Rep. Zeldin Statement on Administration’s Decision Not to Recertify Iran Nuclear Deal
Washington, DC - Congressman Lee Zeldin (R, NY-1), member of the House Foreign Affairs Committee, released the following statement today after President Donald Trump announced his decision not to recertify the Joint Comprehensive Plan of Action (JCPOA), or Iran Nuclear Deal. In order for the deal to be continued, every 90 days, the current administration must recertify that Iran is fully implementing the agreement, and that the suspension of sanctions is both proportionate to the measures taken by Iran to end its illicit nuclear weapons program and vital to protect U.S. national security as part of the Iran Nuclear Agreement Review Act of 2015 (Public Law 114–17), which was passed and signed into law last Congress. The next certification was due to Congress this week, on October 15th.
“President Trump’s decision not to recertify the Joint Comprehensive Plan of Action (JCPOA), otherwise known as the Iran Nuclear Deal, was the right decision for America’s best interests. The JCPOA in its current form is deeply flawed and one sided for what is in the agreement, and deeply flawed and one sided for what is not in the agreement. It is not a pathway for how to prevent Iran from acquiring a nuclear weapon. It is a blueprint for how Iran can acquire a nuclear weapon.
This ‘deal’ propped up the wrong regime, providing Iran, the world’s largest state sponsor of terror, with a jackpot of up to $150 billion in sanctions relief, without even asking for a signature. The JCPOA in its current form fails to address any of Iran’s other bad activities, including overthrowing foreign governments, illegally test firing Inter Continental Ballistic Missiles, blowing up mock U.S. warships, seizing one of our naval vessels and subsequently holding hostage and publicly embarrassing 10 American sailors, pledging to wipe Israel off the map, and chanting Death to America in their streets on their holidays, all while unjustly imprisoning American citizens. Since the JCPOA was entered into, Iranian aggression in the Middle East, including Iraq, Syria, and elsewhere, has only increased. These bad activities have only gotten worse, since all of the leverage that brought the Iranians to the table was negotiated away under the JCPOA.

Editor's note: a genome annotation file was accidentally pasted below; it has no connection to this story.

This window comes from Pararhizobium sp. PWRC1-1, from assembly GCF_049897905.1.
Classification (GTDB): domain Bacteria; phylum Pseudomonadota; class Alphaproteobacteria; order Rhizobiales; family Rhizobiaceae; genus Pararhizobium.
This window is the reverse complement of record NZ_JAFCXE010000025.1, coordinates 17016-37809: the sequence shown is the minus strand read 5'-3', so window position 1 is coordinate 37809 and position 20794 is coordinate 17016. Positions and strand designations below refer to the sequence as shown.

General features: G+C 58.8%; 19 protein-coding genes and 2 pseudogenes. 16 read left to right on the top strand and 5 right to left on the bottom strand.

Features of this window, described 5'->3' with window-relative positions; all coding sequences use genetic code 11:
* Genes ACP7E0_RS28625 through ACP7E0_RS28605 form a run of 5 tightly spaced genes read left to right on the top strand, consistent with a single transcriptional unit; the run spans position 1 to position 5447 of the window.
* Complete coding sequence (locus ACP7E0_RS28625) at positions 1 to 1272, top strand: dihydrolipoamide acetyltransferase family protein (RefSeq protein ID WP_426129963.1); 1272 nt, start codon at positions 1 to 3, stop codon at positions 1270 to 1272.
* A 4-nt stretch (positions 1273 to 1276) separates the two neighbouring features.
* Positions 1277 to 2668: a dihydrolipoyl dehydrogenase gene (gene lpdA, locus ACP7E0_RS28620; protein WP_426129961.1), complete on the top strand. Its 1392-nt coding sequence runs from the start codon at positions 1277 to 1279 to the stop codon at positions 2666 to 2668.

There are many flaws with the terms of the agreement. The verification regime must become adequate and transparent, and Americans should know what the verification agreement is. You cannot support a deal based on verification when you don’t even know what the verification is. Even former Secretary of State John Kerry admitted he hadn’t read it when I questioned him about the JCPOA at a House Foreign Affairs Committee hearing in the last Congress. We also now know that Iran is able to inspect some of their own nuclear sites and collect their own soil samples, and that U.S. weapons inspectors are not allowed on the inspection teams. There are also massive issues with sunset clauses, access to Iran’s military sites, and much more.
Many of Iran’s other bad activities will need to cease. In the days to come, if Iran is serious about helping turn the JCPOA into a truly reasonable agreement, then they need to make those intentions clear, both in private conversations with the United States and other nations of the P5+1, as well as in their public rhetoric. No games. If Iran does not want to save the JCPOA then the sanctions should immediately ramp back up and I am confident that our foreign allies will assist. I have always believed that a better deal was necessary and obtainable. Even no deal would have been better than the JCPOA in its current form.”